Taotao could speak some little English, and we had several wonderful volunteers who were bilingual and could help out when needed.  A week after he arrived, we had a 2nd Birthday Party for the first little girl who joined us, Panpan.  With help from a volunteer, Taotao asked me "Julie auntie, do I have a birthday?"  I was a bit stunned to say the least, Taotao was, after all, almost 8 years old. I managed to reply with a cheery "Yes, darling of course you do!"  Which of course was followed in his usual way of following a question, another question!   "When is it?"

I promised to find out, and I did.  It is his birthday and it is the most important date on his calendar.  The cake, the validation, the fuss, the guests, I don't know what it is, but he has a birthday and immediately starts planning the next one.  This year he wants a skateboard.....

The following month was August, typical Shanghai hot and humid, and enthusiastic fools that we are, we took the kids to the zoo.  That was an interesting experience.  For all Taotao could talk, and he was chattering away in broken sentences by this point, he knew so little of other things, there were words but no context.  For example he knew the word for tree in Chinese and English, but he had no concept of what one is, what it does, or how it feels.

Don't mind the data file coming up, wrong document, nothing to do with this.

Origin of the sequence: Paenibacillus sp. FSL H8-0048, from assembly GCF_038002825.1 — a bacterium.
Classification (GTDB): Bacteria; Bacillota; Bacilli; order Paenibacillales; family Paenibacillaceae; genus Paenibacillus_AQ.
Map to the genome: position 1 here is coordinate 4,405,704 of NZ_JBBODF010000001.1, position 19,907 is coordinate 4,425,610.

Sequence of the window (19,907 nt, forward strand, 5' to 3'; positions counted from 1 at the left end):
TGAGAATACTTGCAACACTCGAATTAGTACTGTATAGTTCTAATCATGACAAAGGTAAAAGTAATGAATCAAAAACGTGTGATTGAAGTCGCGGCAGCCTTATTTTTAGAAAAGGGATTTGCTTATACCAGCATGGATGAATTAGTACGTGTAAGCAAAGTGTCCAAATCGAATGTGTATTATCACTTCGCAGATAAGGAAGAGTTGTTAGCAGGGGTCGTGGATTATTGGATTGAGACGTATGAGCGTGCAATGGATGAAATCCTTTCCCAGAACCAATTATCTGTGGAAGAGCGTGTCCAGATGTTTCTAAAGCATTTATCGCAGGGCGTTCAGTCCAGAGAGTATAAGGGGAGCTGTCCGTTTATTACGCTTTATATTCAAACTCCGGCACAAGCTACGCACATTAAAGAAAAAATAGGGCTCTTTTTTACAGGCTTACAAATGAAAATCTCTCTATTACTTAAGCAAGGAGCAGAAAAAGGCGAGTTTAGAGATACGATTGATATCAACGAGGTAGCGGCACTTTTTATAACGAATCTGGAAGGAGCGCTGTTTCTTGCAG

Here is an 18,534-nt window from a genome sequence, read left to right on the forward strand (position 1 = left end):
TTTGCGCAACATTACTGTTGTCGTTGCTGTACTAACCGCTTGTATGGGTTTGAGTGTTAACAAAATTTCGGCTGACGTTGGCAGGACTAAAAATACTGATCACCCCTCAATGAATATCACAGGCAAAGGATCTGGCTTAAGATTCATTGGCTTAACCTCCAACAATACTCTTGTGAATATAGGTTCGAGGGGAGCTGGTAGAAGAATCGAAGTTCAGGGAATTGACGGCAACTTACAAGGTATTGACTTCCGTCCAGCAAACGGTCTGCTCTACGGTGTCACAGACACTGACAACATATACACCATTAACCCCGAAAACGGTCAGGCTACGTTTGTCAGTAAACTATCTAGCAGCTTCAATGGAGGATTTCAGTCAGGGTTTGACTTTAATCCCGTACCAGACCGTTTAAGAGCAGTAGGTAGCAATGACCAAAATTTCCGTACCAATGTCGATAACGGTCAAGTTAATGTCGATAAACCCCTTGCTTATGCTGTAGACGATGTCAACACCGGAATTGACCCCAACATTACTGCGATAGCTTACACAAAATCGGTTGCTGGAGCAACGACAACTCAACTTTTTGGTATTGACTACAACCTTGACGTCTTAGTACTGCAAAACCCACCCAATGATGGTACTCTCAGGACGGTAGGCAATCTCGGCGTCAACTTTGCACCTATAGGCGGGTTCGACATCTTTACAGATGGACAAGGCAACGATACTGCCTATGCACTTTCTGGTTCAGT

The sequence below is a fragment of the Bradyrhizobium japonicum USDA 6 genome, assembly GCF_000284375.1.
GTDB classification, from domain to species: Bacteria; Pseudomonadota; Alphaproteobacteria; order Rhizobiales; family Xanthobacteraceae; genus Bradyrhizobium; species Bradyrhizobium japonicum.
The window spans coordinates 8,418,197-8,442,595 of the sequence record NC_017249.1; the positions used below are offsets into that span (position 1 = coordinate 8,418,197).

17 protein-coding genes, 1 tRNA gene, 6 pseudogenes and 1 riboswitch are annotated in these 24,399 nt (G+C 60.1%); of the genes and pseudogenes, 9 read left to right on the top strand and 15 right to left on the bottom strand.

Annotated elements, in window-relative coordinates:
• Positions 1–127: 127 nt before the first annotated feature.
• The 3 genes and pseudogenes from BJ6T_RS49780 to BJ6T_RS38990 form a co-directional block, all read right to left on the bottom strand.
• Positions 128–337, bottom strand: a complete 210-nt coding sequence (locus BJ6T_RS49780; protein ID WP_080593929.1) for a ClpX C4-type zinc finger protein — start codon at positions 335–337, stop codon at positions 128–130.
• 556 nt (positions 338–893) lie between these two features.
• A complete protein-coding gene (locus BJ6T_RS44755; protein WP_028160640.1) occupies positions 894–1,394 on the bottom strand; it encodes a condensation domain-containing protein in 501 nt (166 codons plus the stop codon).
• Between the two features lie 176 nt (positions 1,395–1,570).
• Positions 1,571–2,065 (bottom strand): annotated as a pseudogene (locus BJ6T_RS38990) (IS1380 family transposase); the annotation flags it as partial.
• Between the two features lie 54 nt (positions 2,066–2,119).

That day we started to explain things with examples and so began an understanding of the level of his isolation from just about everything so far.

Time moves on and Taotao stayed in the foster home, making friends and having good exeriences, learning about the world outside the door, growing in confidence, and starting to learn Braille and self care skills to better equip him for life.

In 2013 came the phone call we'd been dreading.  Taotao was being recalled to the orphanage.  He would be relocated who knew where and we would never know what would become of him.  We talked to the orphanage, and managed to get a stay of movement for a year.  Life carried on for Taotao, but I always knew the day would come when the phone would ring again and he would be lost to us.